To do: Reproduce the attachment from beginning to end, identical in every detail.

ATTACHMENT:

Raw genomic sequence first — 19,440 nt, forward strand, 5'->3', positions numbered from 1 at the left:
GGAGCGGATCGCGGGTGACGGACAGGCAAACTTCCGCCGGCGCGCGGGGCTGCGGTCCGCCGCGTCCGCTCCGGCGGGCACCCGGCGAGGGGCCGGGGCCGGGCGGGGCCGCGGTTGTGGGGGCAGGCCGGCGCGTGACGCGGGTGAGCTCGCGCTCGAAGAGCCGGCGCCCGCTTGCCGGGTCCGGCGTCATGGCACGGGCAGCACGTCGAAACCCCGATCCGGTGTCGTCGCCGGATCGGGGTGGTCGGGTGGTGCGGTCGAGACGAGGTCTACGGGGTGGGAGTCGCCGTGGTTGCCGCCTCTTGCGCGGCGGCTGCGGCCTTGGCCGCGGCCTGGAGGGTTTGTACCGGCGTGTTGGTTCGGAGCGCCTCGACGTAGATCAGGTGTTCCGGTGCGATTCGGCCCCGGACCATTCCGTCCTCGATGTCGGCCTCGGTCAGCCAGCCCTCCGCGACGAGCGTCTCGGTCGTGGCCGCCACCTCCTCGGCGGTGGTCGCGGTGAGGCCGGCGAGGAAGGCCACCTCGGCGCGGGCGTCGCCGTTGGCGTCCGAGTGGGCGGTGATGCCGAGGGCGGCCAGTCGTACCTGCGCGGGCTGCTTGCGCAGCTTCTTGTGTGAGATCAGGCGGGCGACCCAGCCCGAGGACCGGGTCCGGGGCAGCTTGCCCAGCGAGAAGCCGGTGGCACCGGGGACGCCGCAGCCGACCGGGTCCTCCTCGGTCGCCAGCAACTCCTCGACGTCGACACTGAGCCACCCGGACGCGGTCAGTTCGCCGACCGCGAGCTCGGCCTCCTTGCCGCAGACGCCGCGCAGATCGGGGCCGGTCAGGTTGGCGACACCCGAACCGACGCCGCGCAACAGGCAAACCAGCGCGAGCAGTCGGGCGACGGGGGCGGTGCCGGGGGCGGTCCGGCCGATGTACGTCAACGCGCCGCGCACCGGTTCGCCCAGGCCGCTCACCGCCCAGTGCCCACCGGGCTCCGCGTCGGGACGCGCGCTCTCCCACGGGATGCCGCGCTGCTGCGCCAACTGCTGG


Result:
Raw genomic sequence first — 19,440 nt, forward strand, 5'->3', positions numbered from 1 at the left:
GGAGCGGATCGCGGGTGACGGACAGGCAAACTTCCGCCGGCGCGCGGGGCTGCGGTCCGCCGCGTCCGCTCCGGCGGGCACCCGGCGAGGGGCCGGGGCCGGGCGGGGCCGCGGTTGTGGGGGCAGGCCGGCGCGTGACGCGGGTGAGCTCGCGCTCGAAGAGCCGGCGCCCGCTTGCCGGGTCCGGCGTCATGGCACGGGCAGCACGTCGAAACCCCGATCCGGTGTCGTCGCCGGATCGGGGTGGTCGGGTGGTGCGGTCGAGACGAGGTCTACGGGGTGGGAGTCGCCGTGGTTGCCGCCTCTTGCGCGGCGGCTGCGGCCTTGGCCGCGGCCTGGAGGGTTTGTACCGGCGTGTTGGTTCGGAGCGCCTCGACGTAGATCAGGTGTTCCGGTGCGATTCGGCCCCGGACCATTCCGTCCTCGATGTCGGCCTCGGTCAGCCAGCCCTCCGCGACGAGCGTCTCGGTCGTGGCCGCCACCTCCTCGGCGGTGGTCGCGGTGAGGCCGGCGAGGAAGGCCACCTCGGCGCGGGCGTCGCCGTTGGCGTCCGAGTGGGCGGTGATGCCGAGGGCGGCCAGTCGTACCTGCGCGGGCTGCTTGCGCAGCTTCTTGTGTGAGATCAGGCGGGCGACCCAGCCCGAGGACCGGGTCCGGGGCAGCTTGCCCAGCGAGAAGCCGGTGGCACCGGGGACGCCGCAGCCGACCGGGTCCTCCTCGGTCGCCAGCAACTCCTCGACGTCGACACTGAGCCACCCGGACGCGGTCAGTTCGCCGACCGCGAGCTCGGCCTCCTTGCCGCAGACGCCGCGCAGATCGGGGCCGGTCAGGTTGGCGACACCCGAACCGACGCCGCGCAACAGGCAAACCAGCGCGAGCAGTCGGGCGACGGGGGCGGTGCCGGGGGCGGTCCGGCCGATGTACGTCAACGCGCCGCGCACCGGTTCGCCCAGGCCGCTCACCGCCCAGTGCCCACCGGGCTCCGCGTCGGGACGCGCGCTCTCCCACGGGATGCCGCGCTGCTGCGCCAACTGCTGG